I have read in many sources that ischemia-induced depolarization is due to the opening of ATP-sensitive potassium channels and inactivation of Na/K exchangers [1,2]. However, K-atp channels are inward-rectifiers and their extensive opening should cause extracellular hypokalemia besides the fact that in low [ATP]i during ischemia, Mg++ ions are free (not complexed with ATP), and magnesium ions are outward potassium current blockers (i,e, they increase the rectifying power of k-atp, Kir, K-Ach channels)[3,4]. this would cause extracellular hypokalemic depolarization. What is the source of hyperkalemia then?


1 Answer 1


Inward-rectifying means positive current passes more easily in the inward direction, however it won't flow differently than the membrane voltage and reversal potential dictate. See for example https://en.m.wikipedia.org/wiki/Inward-rectifier_potassium_channel

The only time you'll have potassium flowing in to a cell, rather than out, is if the cell is very hyperpolarized, beyond the reversal potential for potassium, which is more negative than the resting potential.

Open potassium channels will almost always reduce intracellular potassium concentration as potassium flows out of the cell. Without ATP to fuel the sodium-potassium pump, there's no way to restore the lost potassium.

The existence of a negative resting membrane potential is due to relative concentrations of potassium (high inside cells) and the existence of primarily potassium conductance in the membrane, which means a few positive ions leak out to make the inside negative. If you don't maintain that concentration gradient, the cell is going to depolarize.

  • $\begingroup$ I'd also suggest an honorable mention of the chloride anions that stayed within the membrane in the last graph. $\endgroup$
    – X Zhang
    Commented Jun 9, 2022 at 7:19
  • $\begingroup$ i will try to explain what i understood. So, when the K+ channels open during repolarization the permeability is so high that according to goldmann's equation the resting membrane potential (RMP) is closer to K+ reversal potential(hyperpolarization) But as repolarization ends the fast and slow rectifyer channels close so the RMP shifts to a more positive voltage and then K-leak channels and K1 (inward rectifyer) channels open and since they are not as abunduntly opened as the channels during repolarization......... $\endgroup$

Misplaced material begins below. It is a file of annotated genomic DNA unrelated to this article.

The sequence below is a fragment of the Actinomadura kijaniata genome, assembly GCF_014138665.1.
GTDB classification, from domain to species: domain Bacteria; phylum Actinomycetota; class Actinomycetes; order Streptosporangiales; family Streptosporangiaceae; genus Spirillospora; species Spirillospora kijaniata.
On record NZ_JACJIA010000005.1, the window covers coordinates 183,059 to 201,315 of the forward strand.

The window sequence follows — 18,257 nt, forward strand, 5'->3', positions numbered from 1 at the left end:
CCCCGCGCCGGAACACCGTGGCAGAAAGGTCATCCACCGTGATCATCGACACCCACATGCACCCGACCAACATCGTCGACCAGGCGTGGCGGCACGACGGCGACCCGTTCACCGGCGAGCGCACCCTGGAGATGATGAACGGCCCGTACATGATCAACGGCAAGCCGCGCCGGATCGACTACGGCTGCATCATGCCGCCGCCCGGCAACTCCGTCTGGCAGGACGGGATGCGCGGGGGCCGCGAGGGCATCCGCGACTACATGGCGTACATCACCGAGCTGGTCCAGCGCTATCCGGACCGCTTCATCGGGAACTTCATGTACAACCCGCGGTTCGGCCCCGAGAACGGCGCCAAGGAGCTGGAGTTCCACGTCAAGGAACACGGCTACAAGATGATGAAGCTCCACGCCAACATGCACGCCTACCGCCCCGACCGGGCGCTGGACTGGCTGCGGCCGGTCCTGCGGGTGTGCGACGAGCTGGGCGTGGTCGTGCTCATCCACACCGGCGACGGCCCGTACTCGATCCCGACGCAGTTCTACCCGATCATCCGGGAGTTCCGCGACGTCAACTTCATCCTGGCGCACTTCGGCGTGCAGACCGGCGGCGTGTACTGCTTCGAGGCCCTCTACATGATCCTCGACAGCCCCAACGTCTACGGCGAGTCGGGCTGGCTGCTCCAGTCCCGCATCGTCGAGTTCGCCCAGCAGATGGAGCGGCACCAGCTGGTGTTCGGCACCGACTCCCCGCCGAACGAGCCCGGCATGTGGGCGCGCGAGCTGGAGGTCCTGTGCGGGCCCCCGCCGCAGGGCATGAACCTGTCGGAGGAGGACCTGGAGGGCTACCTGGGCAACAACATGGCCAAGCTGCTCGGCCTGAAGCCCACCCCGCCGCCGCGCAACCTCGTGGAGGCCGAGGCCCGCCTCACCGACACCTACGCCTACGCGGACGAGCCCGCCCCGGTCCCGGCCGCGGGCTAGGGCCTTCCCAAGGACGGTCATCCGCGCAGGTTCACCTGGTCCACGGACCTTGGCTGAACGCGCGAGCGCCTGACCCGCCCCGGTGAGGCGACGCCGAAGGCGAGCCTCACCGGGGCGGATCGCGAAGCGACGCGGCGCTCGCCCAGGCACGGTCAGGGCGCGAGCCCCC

– kljiuklk 1
    Commented Jun 9, 2022 at 11:38
  • $\begingroup$ ..... the RMP is still more positive than it was at end of repolarization. this causes the correction of RMP to the pre-depolarization state. So the main function of K1 is to allow rapid influx of k+ ions to correct hyperpolarization as fast as possible and thne k+ leak channels maintain their efflux. Am I right? $\endgroup$
    – kljiuklk 1
    Commented Jun 9, 2022 at 11:40
  • $\begingroup$ @kljiuklk1 Unless the membrane voltage is more negative than the potassium reversal potential (which can never happen by potassium flowing alone, no matter what channels are open), potassium net flow is always out of the cell. There's no "rapid influx of potassium ions". Leak channels are always open. Recovery from hyperpolarization happens because other ions (mostly sodium) are leaking in faster than potassium is leaking out. $\endgroup$
    – Bryan Krause
    Commented Jun 9, 2022 at 16:42
  • $\begingroup$ @BryanKrause, but if that is the case then why the correction of hyperpolarization is attributed to K1 channels. And why would there be an inward rectifyer if potassium is always flowing out even at hyperpolarized state? $\endgroup$
    – kljiuklk 1
    Commented Jun 10, 2022 at 19:39

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